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Authors: Tanya Huff

Smoke and Mirrors

BOOK: Smoke and Mirrors
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Table of Contents
 
 
Praise for SMOKE AND MIRRORS
 
“. . . a master of urban fantasy.”
—
Library Journal
 
“Huff is one of the best writers we have at contemporary fantasy, particularly with a supernatural twist, and her characters are almost always the kind we remember later.”
—
Chronicle
 
“This latest offering is just as gothic and horror-filled as its prequel. The conversational writing is a pleasure, fitting the occasional quip into the mounting tension with ease. Huff continues to add many details of filming and life on the set of a television show while maintaining suspense.”
—
VOYA
 
Praise for SMOKE AND SHADOWS
 
“Huff's long-awaited addition to her popular Henry Fitzroy series. . . . The author's delightfully light touch lends a sense of timeliness to this effortlessly told fantasy mystery.”
—
Library Journal
 
“Lots of action and amusing show-biz detail keep things moving for a fun dark-fantasy adventure.”
—
Locus
 
“The Henry Fitzroy vampire detective novels have always been my favorite from Tanya Huff . . . has the feel of those earlier books . . . suspenseful and well written.”
—
Chronicle
Also by TANYA HUFF
 
SMOKE AND SHADOWS
SMOKE AND MIRRORS
SMOKE AND ASHES
 
BLOOD PRICE
BLOOD TRAIL
BLOOD LINES
BLOOD PACT
BLOOD DEBT
 
SING THE FOUR QUARTERS
FIFTH QUARTER
NO QUARTER
THE QUARTERED SEA
 
The Keeper's Chronicles
SUMMON THE KEEPER
THE SECOND SUMMONING
LONG HOT SUMMONING
 
OF DARKNESS, LIGHT AND FIRE
 
WIZARD OF THE GROVE
 
The Confederation Novels
VALOR'S CHOICE
THE BETTER PART OF VALOR
Copyright © 2005 by Tanya Huff
All rights reserved.
 
 
DAW Books Collectors No. 1330.
 
DAW Books are distributed by Penguin Group (USA) Inc.
ISBN : 978-1-101-57312-9
 
All characters and events in this book are fictitious.
Any resemblance to persons living or dead is coincidental.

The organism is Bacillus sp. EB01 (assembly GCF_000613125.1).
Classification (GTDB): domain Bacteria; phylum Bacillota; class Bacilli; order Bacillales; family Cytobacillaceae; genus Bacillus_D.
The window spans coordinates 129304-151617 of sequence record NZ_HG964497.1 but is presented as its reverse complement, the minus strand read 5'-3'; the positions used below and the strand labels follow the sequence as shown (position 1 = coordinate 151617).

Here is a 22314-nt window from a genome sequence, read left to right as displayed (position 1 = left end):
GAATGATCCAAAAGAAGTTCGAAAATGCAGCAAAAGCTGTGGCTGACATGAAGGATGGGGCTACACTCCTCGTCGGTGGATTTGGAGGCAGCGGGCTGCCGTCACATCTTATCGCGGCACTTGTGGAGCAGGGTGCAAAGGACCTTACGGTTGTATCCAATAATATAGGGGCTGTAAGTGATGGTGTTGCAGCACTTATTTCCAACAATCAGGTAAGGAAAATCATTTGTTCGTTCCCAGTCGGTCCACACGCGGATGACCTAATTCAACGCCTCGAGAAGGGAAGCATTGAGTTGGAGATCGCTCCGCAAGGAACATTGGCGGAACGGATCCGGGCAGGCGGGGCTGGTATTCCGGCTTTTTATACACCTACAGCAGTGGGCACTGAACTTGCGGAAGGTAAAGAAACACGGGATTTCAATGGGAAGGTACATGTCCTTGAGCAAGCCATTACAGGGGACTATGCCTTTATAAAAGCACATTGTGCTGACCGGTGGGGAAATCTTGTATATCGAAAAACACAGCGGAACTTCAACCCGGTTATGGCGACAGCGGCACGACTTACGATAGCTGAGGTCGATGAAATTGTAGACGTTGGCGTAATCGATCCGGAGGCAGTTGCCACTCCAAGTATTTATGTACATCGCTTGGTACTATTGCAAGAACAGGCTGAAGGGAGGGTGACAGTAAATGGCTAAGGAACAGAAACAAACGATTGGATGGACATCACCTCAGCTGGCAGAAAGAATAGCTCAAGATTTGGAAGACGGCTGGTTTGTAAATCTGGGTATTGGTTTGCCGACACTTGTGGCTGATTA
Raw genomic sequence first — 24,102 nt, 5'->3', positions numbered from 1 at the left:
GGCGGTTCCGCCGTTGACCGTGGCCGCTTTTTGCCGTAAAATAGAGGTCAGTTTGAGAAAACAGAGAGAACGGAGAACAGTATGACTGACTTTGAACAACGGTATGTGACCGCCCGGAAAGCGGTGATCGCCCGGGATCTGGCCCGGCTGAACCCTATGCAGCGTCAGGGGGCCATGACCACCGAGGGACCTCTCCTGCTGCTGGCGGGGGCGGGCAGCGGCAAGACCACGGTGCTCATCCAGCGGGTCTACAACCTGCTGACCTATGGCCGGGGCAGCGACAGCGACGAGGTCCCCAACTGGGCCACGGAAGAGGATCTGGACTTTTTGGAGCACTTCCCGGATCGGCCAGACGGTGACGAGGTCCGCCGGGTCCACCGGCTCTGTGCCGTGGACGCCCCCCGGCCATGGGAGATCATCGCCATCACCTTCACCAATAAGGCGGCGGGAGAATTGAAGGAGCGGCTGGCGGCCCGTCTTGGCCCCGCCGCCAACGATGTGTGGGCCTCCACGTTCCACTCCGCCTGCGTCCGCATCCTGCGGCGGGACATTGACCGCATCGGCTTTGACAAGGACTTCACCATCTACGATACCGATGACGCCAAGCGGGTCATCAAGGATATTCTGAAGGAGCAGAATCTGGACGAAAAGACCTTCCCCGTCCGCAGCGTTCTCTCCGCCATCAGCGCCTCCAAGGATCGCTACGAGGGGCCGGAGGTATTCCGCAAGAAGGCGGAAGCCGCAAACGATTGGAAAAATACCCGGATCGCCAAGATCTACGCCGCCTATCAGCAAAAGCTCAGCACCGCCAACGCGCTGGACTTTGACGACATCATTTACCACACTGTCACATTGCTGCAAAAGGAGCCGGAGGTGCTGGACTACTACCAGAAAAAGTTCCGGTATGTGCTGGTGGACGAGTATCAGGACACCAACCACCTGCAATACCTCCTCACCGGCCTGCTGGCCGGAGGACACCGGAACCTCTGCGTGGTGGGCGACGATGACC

The scanning, uploading and distribution of this book via the Internet or via any other means without the permission of the publisher is illegal, and punishable by law. Please purchase only authorized electronic editions, and do not participate in or encourage the electronic piracy of copyrighted materials. Your support of the author's rights is appreciated.
 
 
 
 
First Paperback Printing, June 2006
DAW TRADEMARK REGISTERED U.S. PAT. OFF. AND FOREIGN COUNTRIES —MARCA REGISTRADA HECHO EN U.S.A.
S.A.

http://us.penguingroup.com

For Judith and Dave
who opened the door
and then gently shoved
me through it.
One
ABOUT A THIRD
of the way down the massive wooden staircase the older of the two tuxedo-clad men paused, head up, nostrils flaring as though he were testing a scent on the air. “We're not . . . alone.”
“Well, there's at least another twenty invited guests,” his companion began lightly.
“Not what I meant.” Red-gold hair gleamed as he turned first one way then the other. “There's something . . . else.”
“Something
else?
” the younger man repeated, suspiciously studying the portrait of the elderly gentleman in turn-of-the-century clothing hanging beside him. The portrait, contrary to expectations, continued to mind its own business.
“Something . . . evil.”
“Don't you think you're overreacting just a . . .” The husky voice trailed off as he stared over the banister, down into the wide entrance hall. His fingers tightened on the polished wood of the railing as green eyes widened. “Raymond, I think you'd better have a look at this.”
Raymond Dark turned—slowly—and snarled, the extended points of his canine teeth clearly visible.
“And cut!” Down by the front door, Peter Hudson pushed his headphones back around his neck, peered around the bank of monitors, and up at the stars of
Darkest Night.
“Two things, gentlemen. First, Mason; what's with the pausing before the last word in every line?”
Mason Reed, aka Raymond Dark, vampire detective and currently syndicated television's sexiest representative of the bloodsucking undead, glared down at the director. “I was attempting to make banal dialogue sound profound.”
“Yeah? Nice try. Unfortunately, it sounded like you were doing a bad Shatner, which—while I'm in no way dissing the good Captain Kirk—is not quite the effect we want here. And Lee,” he continued without giving Mason a chance to argue, “what's on your shoulder? Your right shoulder,” he added as Lee Nicholas aka James Taylor Grant tried to look at both shoulders at once. “Actually, more the upper sleeve.”
A streak of white, about half an inch wide, ran from just under the shoulder seam diagonally four inches down the sleeve of Lee's tux.